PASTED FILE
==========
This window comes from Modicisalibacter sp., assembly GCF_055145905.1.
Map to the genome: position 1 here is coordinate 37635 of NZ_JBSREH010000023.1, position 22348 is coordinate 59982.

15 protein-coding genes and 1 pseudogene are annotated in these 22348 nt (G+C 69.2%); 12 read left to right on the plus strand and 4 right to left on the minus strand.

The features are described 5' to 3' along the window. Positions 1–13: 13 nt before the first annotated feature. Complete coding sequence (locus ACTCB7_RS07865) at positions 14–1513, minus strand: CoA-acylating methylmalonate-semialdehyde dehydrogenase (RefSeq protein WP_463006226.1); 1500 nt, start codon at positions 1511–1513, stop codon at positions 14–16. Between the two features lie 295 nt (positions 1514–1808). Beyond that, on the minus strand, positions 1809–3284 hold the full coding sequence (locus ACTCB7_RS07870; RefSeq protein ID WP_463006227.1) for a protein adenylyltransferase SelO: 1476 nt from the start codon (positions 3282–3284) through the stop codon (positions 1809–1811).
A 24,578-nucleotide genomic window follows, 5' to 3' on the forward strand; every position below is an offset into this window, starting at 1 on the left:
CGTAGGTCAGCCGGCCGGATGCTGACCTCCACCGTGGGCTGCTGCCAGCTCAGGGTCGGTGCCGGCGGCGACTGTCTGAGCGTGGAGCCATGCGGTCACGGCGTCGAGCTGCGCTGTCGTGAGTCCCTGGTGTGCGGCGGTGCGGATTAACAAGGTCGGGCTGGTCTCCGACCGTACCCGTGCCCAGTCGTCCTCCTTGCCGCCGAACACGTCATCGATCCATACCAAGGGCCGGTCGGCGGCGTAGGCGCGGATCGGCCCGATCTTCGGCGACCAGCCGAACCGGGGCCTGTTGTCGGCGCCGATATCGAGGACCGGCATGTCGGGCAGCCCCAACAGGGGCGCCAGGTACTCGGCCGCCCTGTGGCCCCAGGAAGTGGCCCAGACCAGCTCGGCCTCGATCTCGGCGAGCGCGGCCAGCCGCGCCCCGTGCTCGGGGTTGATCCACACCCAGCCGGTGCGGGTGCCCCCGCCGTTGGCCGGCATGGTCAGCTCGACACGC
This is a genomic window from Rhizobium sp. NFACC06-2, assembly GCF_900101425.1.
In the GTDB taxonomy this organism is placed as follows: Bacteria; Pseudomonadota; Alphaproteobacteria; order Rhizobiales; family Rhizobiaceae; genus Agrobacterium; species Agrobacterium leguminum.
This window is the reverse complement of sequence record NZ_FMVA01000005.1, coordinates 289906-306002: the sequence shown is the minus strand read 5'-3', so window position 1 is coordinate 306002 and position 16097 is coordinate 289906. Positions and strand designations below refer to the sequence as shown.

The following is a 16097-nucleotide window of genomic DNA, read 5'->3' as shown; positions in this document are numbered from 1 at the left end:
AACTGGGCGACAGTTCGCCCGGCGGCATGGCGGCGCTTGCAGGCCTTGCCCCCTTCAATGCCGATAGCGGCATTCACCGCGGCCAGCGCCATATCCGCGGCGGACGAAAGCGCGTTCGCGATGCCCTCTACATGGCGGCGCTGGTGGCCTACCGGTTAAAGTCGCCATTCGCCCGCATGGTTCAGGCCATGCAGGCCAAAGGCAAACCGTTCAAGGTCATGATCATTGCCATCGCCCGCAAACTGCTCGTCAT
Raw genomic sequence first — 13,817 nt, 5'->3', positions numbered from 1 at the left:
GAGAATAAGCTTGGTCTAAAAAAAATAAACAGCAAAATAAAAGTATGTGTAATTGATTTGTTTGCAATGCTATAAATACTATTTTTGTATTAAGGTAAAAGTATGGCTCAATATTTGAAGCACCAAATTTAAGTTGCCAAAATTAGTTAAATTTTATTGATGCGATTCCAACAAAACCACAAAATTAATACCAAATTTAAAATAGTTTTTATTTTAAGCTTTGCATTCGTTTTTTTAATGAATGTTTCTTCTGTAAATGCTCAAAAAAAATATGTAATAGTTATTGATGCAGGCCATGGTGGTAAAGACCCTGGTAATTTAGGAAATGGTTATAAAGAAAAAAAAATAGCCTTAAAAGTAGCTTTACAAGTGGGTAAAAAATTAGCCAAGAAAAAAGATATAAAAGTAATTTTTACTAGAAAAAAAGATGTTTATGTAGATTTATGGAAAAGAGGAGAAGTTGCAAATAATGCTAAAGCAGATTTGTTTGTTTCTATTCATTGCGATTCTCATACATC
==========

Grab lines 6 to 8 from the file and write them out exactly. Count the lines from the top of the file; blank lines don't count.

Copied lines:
CGTAGGTCAGCCGGCCGGATGCTGACCTCCACCGTGGGCTGCTGCCAGCTCAGGGTCGGTGCCGGCGGCGACTGTCTGAGCGTGGAGCCATGCGGTCACGGCGTCGAGCTGCGCTGTCGTGAGTCCCTGGTGTGCGGCGGTGCGGATTAACAAGGTCGGGCTGGTCTCCGACCGTACCCGTGCCCAGTCGTCCTCCTTGCCGCCGAACACGTCATCGATCCATACCAAGGGCCGGTCGGCGGCGTAGGCGCGGATCGGCCCGATCTTCGGCGACCAGCCGAACCGGGGCCTGTTGTCGGCGCCGATATCGAGGACCGGCATGTCGGGCAGCCCCAACAGGGGCGCCAGGTACTCGGCCGCCCTGTGGCCCCAGGAAGTGGCCCAGACCAGCTCGGCCTCGATCTCGGCGAGCGCGGCCAGCCGCGCCCCGTGCTCGGGGTTGATCCACACCCAGCCGGTGCGGGTGCCCCCGCCGTTGGCCGGCATGGTCAGCTCGACACGC
This is a genomic window from Rhizobium sp. NFACC06-2, assembly GCF_900101425.1.
In the GTDB taxonomy this organism is placed as follows: Bacteria; Pseudomonadota; Alphaproteobacteria; order Rhizobiales; family Rhizobiaceae; genus Agrobacterium; species Agrobacterium leguminum.